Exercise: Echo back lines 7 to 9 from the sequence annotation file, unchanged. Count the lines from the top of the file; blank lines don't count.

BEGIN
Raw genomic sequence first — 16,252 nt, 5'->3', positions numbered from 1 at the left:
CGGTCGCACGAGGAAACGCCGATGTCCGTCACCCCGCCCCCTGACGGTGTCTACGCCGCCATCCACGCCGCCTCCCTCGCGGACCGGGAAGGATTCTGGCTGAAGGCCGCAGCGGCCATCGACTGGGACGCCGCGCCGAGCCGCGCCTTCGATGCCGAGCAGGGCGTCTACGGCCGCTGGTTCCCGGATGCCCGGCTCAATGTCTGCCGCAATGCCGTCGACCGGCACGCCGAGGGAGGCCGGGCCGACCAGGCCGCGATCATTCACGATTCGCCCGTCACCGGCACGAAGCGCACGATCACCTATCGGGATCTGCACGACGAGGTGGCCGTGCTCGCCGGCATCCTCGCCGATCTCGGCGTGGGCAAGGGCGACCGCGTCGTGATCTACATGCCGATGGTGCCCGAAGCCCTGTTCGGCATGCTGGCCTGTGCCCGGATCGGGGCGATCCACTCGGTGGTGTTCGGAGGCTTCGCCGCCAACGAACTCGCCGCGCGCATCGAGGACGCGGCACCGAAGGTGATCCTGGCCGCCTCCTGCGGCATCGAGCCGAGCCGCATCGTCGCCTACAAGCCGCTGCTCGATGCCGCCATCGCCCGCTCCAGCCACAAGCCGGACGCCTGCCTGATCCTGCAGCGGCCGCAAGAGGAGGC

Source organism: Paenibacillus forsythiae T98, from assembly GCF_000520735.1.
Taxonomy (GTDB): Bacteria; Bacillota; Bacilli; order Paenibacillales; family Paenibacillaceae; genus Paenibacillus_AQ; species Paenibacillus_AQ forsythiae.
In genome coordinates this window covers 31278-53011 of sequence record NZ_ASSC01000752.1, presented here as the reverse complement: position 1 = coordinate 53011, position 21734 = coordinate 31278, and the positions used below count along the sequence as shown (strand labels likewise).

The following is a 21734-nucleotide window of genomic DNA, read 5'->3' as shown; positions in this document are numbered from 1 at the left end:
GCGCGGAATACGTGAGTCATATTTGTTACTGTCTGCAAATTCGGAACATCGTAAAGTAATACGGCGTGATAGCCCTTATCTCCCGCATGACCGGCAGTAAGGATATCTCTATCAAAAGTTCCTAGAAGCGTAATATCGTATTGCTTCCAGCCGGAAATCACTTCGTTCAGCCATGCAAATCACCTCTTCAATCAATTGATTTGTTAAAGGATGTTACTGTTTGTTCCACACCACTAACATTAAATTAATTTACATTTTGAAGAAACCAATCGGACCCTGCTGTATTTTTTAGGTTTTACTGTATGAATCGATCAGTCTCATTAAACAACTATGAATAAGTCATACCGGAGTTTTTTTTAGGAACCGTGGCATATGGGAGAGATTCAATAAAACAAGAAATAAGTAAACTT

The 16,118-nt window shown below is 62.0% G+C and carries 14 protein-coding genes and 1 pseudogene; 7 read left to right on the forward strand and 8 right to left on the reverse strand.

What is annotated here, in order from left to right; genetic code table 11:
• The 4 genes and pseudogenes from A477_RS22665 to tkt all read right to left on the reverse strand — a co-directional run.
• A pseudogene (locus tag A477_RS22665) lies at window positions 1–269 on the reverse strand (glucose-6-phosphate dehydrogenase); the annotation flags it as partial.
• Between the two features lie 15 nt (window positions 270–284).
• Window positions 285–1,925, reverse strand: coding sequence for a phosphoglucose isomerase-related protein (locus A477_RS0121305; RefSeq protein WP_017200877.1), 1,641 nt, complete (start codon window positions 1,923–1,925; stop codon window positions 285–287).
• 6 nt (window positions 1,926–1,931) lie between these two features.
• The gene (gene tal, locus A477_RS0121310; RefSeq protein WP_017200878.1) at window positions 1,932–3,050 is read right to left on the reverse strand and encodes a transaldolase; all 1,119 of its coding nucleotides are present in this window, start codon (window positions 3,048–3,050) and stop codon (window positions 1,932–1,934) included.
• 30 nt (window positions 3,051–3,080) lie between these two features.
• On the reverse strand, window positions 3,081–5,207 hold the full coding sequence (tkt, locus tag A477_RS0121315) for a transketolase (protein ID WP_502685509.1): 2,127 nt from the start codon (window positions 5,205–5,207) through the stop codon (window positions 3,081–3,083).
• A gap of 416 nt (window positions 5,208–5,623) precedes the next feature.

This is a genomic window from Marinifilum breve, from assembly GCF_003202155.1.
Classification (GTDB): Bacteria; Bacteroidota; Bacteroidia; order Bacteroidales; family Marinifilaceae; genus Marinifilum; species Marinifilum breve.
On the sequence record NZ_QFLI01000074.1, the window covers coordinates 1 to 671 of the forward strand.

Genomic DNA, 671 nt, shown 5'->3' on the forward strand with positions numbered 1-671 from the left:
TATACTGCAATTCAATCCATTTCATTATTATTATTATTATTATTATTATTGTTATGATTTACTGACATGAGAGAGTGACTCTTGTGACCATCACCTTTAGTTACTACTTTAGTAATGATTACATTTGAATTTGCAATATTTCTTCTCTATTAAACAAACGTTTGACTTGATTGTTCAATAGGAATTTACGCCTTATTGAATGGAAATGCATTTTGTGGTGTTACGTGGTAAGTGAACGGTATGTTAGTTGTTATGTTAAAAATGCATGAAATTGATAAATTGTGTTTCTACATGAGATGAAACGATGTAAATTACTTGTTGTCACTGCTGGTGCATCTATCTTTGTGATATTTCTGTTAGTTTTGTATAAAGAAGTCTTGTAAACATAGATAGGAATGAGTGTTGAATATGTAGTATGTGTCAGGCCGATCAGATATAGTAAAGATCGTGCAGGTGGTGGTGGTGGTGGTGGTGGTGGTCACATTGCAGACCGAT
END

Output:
GCGCGGAATACGTGAGTCATATTTGTTACTGTCTGCAAATTCGGAACATCGTAAAGTAATACGGCGTGATAGCCCTTATCTCCCGCATGACCGGCAGTAAGGATATCTCTATCAAAAGTTCCTAGAAGCGTAATATCGTATTGCTTCCAGCCGGAAATCACTTCGTTCAGCCATGCAAATCACCTCTTCAATCAATTGATTTGTTAAAGGATGTTACTGTTTGTTCCACACCACTAACATTAAATTAATTTACATTTTGAAGAAACCAATCGGACCCTGCTGTATTTTTTAGGTTTTACTGTATGAATCGATCAGTCTCATTAAACAACTATGAATAAGTCATACCGGAGTTTTTTTTAGGAACCGTGGCATATGGGAGAGATTCAATAAAACAAGAAATAAGTAAACTT

The 16,118-nt window shown below is 62.0% G+C and carries 14 protein-coding genes and 1 pseudogene; 7 read left to right on the forward strand and 8 right to left on the reverse strand.

What is annotated here, in order from left to right; genetic code table 11: